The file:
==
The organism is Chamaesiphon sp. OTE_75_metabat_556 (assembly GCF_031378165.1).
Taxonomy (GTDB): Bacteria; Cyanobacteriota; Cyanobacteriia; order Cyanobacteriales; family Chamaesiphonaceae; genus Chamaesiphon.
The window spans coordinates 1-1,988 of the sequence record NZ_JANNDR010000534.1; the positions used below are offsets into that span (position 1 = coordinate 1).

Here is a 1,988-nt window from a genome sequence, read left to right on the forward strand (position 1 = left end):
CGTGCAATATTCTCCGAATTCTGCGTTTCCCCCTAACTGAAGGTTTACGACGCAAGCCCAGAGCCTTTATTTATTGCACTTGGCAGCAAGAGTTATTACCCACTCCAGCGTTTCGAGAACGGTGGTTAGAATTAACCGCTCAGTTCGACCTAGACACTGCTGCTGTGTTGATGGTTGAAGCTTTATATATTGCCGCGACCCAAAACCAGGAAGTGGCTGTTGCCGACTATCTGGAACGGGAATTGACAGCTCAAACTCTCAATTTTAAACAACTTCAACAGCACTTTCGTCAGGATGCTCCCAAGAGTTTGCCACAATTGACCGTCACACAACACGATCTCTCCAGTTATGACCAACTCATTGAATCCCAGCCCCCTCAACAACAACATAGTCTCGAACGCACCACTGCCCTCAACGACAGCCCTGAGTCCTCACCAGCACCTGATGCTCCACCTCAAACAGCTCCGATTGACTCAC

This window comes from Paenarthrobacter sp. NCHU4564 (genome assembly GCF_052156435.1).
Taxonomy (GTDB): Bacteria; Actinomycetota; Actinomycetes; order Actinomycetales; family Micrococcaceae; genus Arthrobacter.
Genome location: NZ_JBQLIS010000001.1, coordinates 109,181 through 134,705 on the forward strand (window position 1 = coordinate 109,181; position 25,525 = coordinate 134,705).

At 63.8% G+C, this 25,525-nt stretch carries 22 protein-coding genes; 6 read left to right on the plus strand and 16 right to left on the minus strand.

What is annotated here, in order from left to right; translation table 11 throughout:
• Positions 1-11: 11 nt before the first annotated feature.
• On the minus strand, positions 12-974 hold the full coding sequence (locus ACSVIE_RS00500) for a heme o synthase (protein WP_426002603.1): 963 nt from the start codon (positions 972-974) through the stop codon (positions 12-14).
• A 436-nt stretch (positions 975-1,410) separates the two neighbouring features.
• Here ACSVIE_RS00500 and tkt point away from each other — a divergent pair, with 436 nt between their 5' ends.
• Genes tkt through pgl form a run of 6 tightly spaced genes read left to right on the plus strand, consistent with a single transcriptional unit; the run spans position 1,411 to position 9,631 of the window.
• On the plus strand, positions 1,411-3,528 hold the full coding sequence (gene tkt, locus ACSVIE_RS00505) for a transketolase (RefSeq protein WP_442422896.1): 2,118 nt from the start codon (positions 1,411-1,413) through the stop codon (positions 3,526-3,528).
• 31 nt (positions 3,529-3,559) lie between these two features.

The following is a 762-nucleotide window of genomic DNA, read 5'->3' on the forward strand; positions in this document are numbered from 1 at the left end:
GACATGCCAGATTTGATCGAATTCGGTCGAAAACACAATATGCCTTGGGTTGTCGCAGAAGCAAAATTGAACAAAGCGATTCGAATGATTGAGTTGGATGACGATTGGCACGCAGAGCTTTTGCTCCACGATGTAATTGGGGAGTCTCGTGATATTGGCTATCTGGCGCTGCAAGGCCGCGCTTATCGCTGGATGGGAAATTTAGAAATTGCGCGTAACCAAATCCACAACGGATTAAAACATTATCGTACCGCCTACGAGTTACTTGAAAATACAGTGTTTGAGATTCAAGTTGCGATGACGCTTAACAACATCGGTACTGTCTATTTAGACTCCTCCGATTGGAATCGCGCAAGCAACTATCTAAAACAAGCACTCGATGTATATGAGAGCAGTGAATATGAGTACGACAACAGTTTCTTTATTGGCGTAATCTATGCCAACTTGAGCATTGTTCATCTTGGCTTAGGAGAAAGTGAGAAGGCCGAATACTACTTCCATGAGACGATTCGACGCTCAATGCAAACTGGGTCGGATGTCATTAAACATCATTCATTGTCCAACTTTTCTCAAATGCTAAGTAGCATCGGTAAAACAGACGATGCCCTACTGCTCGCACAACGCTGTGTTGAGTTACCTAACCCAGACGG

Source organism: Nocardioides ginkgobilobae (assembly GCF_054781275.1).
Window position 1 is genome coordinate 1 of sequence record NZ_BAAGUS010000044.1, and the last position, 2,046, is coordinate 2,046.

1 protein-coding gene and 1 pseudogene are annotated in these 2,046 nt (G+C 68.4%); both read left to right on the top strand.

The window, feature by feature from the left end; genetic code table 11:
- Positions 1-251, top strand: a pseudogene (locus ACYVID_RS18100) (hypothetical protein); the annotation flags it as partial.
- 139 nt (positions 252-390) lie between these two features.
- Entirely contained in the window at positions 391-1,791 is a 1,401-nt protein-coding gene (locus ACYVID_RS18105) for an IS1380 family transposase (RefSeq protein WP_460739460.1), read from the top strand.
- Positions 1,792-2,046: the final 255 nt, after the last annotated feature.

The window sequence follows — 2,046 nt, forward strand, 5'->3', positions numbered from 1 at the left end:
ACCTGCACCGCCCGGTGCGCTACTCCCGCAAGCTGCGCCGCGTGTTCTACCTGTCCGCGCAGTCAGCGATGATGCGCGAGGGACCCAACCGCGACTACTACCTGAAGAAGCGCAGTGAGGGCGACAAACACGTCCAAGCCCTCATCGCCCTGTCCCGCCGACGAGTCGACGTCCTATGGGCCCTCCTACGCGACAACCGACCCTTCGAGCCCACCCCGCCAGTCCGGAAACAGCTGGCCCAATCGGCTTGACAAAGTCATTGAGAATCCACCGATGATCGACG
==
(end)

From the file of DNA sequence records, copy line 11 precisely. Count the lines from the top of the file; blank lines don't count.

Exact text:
• Positions 1-11: 11 nt before the first annotated feature.